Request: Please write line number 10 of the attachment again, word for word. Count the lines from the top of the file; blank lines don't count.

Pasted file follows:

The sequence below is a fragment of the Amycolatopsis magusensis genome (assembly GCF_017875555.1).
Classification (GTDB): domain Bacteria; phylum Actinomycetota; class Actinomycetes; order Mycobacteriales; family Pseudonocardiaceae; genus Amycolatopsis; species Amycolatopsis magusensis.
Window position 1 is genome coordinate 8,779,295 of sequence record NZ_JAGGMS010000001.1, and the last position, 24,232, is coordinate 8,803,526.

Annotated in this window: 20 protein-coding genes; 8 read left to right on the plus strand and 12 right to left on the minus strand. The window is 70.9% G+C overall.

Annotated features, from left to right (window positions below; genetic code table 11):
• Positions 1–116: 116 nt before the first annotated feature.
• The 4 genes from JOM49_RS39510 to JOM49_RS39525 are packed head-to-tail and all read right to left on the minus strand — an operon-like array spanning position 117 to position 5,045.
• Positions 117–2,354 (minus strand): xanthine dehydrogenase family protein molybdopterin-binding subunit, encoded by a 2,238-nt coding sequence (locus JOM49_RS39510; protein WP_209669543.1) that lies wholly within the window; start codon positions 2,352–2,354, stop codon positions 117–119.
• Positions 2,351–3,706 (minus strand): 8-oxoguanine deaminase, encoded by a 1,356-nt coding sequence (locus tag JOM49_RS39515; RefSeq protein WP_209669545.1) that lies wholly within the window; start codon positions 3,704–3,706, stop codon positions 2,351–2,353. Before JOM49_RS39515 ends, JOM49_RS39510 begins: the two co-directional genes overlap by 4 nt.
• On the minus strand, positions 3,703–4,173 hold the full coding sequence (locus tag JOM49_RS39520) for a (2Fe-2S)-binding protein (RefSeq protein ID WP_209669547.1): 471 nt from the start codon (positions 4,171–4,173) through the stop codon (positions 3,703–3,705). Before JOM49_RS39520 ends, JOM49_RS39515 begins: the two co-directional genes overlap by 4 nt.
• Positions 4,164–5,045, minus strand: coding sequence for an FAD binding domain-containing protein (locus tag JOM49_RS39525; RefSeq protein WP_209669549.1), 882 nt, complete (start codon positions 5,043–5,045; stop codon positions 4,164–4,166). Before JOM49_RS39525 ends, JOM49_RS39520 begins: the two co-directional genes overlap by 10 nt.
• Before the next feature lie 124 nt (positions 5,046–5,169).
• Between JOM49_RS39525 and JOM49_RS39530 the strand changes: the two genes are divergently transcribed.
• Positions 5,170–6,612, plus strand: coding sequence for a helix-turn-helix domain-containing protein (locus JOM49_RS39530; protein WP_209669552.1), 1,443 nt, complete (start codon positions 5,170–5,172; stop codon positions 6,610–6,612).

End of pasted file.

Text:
• On the minus strand, positions 3,703–4,173 hold the full coding sequence (locus tag JOM49_RS39520) for a (2Fe-2S)-binding protein (RefSeq protein ID WP_209669547.1): 471 nt from the start codon (positions 4,171–4,173) through the stop codon (positions 3,703–3,705). Before JOM49_RS39520 ends, JOM49_RS39515 begins: the two co-directional genes overlap by 4 nt.